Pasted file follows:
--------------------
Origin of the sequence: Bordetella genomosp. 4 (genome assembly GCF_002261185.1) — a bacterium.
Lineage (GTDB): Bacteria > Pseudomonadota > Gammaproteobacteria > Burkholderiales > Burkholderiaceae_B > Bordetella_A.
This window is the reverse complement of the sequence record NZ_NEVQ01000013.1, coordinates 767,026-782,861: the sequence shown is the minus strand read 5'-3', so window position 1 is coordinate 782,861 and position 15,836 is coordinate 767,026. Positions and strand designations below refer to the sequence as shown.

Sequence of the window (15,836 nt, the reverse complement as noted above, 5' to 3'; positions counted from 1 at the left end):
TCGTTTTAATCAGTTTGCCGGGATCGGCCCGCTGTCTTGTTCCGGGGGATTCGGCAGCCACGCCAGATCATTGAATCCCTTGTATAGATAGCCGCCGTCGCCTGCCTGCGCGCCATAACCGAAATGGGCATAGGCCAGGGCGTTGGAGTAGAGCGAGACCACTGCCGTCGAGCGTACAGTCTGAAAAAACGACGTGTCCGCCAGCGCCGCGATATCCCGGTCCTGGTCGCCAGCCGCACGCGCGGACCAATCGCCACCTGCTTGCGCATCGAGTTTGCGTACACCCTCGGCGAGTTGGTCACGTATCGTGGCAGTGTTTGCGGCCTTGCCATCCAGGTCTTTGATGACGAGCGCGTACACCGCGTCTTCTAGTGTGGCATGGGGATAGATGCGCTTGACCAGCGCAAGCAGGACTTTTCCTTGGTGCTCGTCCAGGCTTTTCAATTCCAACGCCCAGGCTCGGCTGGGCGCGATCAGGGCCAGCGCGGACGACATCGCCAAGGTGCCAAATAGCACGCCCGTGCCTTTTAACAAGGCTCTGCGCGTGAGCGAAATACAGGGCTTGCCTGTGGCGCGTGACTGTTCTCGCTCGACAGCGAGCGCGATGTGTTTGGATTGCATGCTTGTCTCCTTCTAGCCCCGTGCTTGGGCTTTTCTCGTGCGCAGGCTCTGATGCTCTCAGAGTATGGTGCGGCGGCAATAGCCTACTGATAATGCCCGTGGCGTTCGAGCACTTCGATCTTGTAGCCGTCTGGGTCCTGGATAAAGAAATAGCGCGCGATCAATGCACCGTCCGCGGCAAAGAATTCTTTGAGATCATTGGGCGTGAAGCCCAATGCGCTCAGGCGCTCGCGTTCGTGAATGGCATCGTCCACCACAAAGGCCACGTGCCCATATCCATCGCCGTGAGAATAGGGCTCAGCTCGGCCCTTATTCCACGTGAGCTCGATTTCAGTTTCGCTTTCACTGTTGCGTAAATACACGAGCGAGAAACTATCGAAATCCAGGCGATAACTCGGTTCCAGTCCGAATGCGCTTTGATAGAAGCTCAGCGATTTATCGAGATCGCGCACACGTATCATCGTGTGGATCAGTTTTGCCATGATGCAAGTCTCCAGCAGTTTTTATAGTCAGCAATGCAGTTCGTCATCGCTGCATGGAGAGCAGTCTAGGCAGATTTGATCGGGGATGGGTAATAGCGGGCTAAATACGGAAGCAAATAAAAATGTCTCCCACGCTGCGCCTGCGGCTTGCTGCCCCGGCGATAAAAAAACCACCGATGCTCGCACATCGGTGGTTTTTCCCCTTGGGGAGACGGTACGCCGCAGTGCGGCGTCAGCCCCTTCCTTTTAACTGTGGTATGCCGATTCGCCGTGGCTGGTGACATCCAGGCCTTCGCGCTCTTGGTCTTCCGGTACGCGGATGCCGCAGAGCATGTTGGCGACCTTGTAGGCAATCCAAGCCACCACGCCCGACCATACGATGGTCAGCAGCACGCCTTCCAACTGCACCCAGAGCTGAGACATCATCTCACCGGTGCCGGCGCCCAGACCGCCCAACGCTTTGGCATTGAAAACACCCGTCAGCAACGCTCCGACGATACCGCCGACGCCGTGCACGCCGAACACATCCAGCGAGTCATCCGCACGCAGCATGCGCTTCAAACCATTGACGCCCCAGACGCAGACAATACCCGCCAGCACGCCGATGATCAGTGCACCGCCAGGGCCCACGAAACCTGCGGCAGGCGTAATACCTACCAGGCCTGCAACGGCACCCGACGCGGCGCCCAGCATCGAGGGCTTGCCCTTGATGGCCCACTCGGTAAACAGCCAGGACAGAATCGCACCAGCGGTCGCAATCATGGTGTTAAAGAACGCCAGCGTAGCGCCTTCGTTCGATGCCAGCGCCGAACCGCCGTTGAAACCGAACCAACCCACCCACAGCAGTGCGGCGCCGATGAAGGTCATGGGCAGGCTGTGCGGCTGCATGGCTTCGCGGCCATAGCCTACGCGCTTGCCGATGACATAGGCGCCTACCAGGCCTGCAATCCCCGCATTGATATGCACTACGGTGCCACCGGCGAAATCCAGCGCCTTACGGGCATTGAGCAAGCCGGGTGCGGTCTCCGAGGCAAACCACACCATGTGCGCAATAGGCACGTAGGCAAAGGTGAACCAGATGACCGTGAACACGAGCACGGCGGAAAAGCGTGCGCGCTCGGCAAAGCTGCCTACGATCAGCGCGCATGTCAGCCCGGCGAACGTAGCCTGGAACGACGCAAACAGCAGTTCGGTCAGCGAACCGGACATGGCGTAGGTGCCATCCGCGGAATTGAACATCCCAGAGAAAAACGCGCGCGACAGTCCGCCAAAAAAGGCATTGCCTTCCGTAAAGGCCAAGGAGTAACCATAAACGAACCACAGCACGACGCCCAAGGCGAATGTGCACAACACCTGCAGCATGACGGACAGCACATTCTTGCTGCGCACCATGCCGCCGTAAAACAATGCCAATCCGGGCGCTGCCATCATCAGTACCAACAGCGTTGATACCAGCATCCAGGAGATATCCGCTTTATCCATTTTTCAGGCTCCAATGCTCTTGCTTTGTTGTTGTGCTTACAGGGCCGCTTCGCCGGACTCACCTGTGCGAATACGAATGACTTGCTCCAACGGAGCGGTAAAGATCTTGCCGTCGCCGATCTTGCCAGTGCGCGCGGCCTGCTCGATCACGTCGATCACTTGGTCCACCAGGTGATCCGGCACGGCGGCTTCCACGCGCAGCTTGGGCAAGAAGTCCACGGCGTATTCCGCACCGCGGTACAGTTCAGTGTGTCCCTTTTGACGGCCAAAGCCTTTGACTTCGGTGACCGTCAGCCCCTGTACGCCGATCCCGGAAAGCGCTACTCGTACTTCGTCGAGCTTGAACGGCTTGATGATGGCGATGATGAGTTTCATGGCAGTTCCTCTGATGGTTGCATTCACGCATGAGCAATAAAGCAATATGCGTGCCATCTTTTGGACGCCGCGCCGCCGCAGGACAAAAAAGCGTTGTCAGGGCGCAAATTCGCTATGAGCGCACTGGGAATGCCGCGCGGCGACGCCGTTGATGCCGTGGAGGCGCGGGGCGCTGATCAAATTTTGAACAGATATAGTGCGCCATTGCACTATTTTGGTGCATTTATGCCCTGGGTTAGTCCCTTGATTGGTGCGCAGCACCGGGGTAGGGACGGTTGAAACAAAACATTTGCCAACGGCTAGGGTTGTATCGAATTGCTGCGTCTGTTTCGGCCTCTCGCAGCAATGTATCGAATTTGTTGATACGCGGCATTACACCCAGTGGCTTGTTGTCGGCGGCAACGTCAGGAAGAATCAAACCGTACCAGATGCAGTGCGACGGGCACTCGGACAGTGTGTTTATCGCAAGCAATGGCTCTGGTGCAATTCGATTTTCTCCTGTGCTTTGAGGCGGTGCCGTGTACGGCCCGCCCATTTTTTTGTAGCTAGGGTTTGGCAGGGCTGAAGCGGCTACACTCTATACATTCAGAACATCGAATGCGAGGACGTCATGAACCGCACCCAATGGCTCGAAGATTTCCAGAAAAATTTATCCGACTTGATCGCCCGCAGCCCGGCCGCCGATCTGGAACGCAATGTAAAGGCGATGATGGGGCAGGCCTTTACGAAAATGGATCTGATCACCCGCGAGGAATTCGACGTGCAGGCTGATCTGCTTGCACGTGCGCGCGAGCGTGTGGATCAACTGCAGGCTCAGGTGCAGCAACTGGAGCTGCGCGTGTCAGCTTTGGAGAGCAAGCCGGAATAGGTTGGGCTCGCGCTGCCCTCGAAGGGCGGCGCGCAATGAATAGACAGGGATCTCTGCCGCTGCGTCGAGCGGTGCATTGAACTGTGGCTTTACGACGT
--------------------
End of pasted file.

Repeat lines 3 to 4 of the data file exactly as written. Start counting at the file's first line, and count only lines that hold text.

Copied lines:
This window is the reverse complement of the sequence record NZ_NEVQ01000013.1, coordinates 767,026-782,861: the sequence shown is the minus strand read 5'-3', so window position 1 is coordinate 782,861 and position 15,836 is coordinate 767,026. Positions and strand designations below refer to the sequence as shown.

Sequence of the window (15,836 nt, the reverse complement as noted above, 5' to 3'; positions counted from 1 at the left end):